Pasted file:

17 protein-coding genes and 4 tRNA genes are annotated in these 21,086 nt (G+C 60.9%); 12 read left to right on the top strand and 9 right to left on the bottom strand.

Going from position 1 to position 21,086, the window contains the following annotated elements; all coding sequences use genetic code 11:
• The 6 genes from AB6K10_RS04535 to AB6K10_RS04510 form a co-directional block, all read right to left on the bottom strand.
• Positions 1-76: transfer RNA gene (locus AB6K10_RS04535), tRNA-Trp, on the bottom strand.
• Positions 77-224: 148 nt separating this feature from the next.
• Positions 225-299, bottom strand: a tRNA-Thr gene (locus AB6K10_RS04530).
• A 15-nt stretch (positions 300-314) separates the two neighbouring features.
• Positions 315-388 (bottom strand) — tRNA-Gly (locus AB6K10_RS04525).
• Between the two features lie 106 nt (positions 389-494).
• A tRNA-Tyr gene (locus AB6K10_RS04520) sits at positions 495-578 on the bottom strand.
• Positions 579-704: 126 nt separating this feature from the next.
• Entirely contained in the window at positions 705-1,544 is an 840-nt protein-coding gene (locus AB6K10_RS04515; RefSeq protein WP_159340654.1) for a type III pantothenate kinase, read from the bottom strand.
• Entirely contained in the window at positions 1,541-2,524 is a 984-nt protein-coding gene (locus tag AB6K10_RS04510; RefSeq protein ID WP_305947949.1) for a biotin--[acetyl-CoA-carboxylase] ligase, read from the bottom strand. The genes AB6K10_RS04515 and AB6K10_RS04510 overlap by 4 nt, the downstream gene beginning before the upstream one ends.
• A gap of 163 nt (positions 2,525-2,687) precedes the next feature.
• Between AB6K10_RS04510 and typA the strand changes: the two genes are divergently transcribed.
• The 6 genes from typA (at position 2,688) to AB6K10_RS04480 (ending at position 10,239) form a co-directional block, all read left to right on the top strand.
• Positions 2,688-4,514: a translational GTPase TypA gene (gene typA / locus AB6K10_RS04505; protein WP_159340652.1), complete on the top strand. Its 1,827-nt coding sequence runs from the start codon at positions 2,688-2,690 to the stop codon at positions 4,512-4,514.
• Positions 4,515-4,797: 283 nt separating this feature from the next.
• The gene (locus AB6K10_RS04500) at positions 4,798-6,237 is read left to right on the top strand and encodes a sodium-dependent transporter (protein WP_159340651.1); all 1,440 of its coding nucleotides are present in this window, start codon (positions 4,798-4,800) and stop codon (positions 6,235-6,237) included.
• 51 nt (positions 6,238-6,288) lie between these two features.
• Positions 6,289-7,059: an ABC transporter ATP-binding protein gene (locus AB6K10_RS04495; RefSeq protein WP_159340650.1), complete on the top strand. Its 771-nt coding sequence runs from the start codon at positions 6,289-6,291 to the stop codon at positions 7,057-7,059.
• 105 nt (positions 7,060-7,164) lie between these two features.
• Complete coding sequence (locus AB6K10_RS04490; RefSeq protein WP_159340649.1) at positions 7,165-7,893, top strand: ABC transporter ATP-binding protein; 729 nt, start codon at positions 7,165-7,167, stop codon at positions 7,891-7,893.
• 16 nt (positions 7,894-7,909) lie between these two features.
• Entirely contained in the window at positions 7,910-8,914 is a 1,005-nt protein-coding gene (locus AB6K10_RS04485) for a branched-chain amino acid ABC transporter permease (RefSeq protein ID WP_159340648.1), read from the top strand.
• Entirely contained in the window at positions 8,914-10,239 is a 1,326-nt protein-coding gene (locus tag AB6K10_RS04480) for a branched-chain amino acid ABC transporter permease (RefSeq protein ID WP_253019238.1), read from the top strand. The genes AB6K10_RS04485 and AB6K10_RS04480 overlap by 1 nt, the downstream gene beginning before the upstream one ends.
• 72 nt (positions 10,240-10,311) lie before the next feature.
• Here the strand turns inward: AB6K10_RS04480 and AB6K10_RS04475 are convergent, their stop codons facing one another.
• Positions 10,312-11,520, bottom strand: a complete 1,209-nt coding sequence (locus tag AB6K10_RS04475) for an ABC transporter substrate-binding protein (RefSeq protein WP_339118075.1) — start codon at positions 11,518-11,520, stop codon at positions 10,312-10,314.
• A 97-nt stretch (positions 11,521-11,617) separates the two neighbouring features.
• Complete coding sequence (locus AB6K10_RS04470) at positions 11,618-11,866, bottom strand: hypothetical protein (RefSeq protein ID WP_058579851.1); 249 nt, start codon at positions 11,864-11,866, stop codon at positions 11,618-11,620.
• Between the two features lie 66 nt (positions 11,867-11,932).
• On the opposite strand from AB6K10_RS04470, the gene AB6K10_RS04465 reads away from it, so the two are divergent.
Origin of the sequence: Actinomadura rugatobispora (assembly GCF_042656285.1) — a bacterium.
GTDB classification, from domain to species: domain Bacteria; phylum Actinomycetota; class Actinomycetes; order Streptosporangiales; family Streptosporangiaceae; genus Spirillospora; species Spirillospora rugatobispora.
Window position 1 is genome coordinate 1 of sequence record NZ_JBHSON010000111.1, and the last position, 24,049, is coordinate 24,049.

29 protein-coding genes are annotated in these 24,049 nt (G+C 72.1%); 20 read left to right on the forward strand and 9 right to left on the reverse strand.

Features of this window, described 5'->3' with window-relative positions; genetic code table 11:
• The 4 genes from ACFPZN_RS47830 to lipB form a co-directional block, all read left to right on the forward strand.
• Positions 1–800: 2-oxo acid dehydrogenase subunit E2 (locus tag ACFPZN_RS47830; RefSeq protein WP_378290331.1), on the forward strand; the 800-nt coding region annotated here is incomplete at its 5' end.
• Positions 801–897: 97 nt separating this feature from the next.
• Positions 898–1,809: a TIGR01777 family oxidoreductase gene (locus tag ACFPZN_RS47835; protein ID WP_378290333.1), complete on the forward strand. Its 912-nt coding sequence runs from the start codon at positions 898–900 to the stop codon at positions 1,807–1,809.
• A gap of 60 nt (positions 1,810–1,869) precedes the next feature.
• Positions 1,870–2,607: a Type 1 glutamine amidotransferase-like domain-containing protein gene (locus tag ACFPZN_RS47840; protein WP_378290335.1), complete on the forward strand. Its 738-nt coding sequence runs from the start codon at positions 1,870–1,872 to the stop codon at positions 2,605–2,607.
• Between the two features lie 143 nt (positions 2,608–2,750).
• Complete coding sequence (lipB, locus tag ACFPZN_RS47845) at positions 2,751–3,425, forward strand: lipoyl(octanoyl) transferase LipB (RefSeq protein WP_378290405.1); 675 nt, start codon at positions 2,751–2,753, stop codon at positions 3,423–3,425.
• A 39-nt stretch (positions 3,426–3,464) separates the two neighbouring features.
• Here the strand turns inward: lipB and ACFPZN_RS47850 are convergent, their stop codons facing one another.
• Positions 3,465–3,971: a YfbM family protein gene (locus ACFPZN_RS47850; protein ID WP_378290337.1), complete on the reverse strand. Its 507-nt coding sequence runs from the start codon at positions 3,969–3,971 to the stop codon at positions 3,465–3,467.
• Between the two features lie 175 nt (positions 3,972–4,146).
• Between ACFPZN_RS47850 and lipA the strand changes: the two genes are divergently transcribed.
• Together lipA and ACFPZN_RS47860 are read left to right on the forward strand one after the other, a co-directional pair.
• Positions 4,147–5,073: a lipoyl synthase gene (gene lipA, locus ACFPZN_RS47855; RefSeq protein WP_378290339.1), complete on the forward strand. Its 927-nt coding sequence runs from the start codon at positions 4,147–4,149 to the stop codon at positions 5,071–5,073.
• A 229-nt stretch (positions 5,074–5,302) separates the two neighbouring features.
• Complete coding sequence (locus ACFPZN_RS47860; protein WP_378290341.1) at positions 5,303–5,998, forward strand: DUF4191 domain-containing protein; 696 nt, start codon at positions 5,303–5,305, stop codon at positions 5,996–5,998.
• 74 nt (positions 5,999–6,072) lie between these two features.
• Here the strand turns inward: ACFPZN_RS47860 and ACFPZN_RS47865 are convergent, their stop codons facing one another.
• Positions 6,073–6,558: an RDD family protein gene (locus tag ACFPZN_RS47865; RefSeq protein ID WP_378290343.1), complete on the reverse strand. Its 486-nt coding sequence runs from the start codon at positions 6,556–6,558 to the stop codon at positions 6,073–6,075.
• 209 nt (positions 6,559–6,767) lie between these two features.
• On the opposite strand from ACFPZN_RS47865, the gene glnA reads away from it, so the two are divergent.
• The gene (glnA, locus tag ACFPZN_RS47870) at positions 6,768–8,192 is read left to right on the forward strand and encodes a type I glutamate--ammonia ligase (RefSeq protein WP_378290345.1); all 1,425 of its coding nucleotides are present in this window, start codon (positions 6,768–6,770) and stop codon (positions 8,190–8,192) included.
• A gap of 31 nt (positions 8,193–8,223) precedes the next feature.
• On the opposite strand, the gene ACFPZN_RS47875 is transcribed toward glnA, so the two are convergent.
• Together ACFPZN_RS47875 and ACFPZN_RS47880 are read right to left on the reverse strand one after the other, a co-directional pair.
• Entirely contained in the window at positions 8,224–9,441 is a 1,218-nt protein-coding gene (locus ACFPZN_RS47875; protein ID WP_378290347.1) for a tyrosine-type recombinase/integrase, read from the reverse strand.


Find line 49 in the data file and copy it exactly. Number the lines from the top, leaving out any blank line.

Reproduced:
• Positions 3,465–3,971: a YfbM family protein gene (locus ACFPZN_RS47850; protein ID WP_378290337.1), complete on the reverse strand. Its 507-nt coding sequence runs from the start codon at positions 3,969–3,971 to the stop codon at positions 3,465–3,467.